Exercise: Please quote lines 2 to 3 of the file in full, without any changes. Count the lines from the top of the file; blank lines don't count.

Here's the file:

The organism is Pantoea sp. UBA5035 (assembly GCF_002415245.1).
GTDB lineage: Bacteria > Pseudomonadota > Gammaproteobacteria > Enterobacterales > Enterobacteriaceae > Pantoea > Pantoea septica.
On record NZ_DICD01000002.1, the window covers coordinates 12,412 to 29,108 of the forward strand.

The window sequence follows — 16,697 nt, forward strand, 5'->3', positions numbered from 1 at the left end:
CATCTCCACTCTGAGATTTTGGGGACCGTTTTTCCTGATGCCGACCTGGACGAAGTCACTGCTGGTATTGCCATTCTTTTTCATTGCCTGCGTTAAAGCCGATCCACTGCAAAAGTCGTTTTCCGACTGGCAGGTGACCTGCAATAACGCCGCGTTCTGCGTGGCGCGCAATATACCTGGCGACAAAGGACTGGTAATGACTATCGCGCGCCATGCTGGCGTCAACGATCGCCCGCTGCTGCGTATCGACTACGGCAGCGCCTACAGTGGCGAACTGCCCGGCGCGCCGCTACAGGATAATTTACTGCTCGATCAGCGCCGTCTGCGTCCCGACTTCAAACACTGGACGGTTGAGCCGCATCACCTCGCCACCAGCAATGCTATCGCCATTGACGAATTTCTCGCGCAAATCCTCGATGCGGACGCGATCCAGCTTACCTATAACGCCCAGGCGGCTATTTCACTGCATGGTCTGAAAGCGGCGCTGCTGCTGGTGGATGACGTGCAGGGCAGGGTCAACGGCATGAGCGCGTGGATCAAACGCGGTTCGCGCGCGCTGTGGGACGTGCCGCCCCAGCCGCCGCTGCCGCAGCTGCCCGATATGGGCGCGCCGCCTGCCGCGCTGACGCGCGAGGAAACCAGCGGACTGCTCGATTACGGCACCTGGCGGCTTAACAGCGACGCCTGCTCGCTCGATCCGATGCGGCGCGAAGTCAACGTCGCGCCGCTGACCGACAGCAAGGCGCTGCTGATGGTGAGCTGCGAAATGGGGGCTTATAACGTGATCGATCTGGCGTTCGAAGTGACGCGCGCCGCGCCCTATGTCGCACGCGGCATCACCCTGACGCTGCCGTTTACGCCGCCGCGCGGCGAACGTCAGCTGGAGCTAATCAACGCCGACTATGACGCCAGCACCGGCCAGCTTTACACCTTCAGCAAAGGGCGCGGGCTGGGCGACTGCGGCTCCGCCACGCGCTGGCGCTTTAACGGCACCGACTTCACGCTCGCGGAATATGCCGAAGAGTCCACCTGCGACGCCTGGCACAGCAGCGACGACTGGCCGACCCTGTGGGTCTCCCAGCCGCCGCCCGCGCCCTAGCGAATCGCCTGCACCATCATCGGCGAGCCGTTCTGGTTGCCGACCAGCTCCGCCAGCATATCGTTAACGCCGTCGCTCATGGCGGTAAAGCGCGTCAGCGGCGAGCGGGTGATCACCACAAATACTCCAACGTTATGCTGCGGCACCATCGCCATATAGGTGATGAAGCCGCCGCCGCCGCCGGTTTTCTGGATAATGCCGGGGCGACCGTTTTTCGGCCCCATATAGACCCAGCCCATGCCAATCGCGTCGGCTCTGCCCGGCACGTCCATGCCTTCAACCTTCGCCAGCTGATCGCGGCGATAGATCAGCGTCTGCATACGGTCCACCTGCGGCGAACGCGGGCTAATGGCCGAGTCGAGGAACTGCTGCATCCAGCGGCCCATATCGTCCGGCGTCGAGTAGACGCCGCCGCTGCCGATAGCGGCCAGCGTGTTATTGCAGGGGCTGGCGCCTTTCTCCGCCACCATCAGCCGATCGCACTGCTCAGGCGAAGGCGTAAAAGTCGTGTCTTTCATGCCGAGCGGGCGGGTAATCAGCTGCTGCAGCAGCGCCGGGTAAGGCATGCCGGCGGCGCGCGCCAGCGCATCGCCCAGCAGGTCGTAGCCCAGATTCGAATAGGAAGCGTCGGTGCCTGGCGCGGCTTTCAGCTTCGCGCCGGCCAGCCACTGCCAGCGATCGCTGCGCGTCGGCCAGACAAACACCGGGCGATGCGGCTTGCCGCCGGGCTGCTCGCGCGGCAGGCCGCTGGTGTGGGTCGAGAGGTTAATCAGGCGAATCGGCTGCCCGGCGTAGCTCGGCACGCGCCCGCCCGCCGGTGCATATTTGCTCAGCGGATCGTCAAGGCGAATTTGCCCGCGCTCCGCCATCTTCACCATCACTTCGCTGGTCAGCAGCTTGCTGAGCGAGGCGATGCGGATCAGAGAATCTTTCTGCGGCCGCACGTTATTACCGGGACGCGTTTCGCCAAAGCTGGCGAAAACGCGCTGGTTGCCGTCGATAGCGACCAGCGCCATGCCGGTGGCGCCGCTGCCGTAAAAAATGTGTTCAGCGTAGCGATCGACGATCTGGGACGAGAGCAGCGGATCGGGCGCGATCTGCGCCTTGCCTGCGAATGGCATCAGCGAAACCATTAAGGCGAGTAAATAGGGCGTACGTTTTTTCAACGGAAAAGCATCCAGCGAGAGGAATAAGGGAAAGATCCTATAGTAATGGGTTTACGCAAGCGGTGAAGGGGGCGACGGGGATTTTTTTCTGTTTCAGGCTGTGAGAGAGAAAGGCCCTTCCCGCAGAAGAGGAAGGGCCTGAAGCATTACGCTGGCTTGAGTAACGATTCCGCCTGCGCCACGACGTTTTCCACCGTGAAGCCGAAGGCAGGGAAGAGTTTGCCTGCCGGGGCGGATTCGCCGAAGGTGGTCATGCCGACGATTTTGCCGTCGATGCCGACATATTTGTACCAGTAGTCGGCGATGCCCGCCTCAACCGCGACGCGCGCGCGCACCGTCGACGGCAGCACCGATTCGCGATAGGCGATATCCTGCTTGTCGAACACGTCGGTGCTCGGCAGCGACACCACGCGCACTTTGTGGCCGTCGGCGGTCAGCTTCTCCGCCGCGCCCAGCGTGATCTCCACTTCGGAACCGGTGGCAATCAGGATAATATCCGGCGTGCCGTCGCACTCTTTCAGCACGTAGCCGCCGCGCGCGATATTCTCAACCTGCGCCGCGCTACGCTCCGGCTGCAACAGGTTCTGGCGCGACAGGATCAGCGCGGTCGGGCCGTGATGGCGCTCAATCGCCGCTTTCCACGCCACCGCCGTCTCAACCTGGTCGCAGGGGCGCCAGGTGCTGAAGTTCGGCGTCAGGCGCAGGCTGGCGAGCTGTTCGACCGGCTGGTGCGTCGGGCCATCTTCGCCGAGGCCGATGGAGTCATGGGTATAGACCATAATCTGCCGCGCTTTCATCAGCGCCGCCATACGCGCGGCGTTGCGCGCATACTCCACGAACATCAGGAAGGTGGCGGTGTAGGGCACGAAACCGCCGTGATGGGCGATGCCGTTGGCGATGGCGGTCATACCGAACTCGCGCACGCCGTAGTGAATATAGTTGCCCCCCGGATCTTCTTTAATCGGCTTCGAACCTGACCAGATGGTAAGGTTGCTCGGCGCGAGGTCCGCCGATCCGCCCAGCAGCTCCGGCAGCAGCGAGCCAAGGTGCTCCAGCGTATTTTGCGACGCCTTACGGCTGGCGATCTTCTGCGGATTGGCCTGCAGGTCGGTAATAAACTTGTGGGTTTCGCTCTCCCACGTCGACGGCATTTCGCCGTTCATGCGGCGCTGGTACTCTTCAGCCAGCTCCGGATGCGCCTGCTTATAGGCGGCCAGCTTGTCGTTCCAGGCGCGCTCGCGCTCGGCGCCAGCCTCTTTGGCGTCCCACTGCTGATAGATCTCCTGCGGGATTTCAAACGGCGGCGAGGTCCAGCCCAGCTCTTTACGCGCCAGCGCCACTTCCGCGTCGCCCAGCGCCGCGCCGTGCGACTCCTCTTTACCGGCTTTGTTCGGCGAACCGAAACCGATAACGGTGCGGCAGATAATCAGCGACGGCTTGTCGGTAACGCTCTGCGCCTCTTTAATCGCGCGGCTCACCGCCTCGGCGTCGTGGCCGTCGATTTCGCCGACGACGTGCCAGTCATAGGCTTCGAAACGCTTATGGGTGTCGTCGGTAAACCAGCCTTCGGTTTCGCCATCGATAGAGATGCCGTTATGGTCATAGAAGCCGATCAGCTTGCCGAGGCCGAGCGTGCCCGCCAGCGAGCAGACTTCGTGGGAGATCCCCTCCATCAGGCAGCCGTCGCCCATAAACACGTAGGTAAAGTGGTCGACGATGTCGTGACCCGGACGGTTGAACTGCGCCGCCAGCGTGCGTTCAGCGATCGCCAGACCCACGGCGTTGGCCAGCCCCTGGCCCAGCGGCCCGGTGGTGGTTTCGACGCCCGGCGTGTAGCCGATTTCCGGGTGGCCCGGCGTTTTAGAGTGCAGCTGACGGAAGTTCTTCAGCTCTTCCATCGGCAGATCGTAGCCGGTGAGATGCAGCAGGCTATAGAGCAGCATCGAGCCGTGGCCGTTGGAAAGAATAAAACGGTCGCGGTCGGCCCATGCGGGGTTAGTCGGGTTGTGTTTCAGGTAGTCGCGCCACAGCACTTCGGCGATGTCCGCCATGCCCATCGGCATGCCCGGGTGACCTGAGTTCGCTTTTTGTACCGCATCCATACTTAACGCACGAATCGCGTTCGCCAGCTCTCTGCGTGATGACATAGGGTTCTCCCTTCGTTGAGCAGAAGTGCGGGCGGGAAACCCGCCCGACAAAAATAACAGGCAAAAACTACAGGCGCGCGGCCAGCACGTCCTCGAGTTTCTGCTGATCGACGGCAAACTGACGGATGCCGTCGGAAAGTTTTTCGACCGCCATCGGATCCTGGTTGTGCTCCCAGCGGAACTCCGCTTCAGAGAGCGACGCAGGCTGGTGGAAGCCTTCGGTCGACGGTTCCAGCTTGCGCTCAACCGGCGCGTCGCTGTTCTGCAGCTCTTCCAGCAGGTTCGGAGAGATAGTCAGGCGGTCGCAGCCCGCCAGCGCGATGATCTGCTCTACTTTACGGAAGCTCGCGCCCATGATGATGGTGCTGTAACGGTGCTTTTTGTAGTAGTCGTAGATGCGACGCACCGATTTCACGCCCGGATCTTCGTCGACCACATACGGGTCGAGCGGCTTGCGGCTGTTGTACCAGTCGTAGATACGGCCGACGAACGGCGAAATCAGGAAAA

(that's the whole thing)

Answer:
GTDB lineage: Bacteria > Pseudomonadota > Gammaproteobacteria > Enterobacterales > Enterobacteriaceae > Pantoea > Pantoea septica.
On record NZ_DICD01000002.1, the window covers coordinates 12,412 to 29,108 of the forward strand.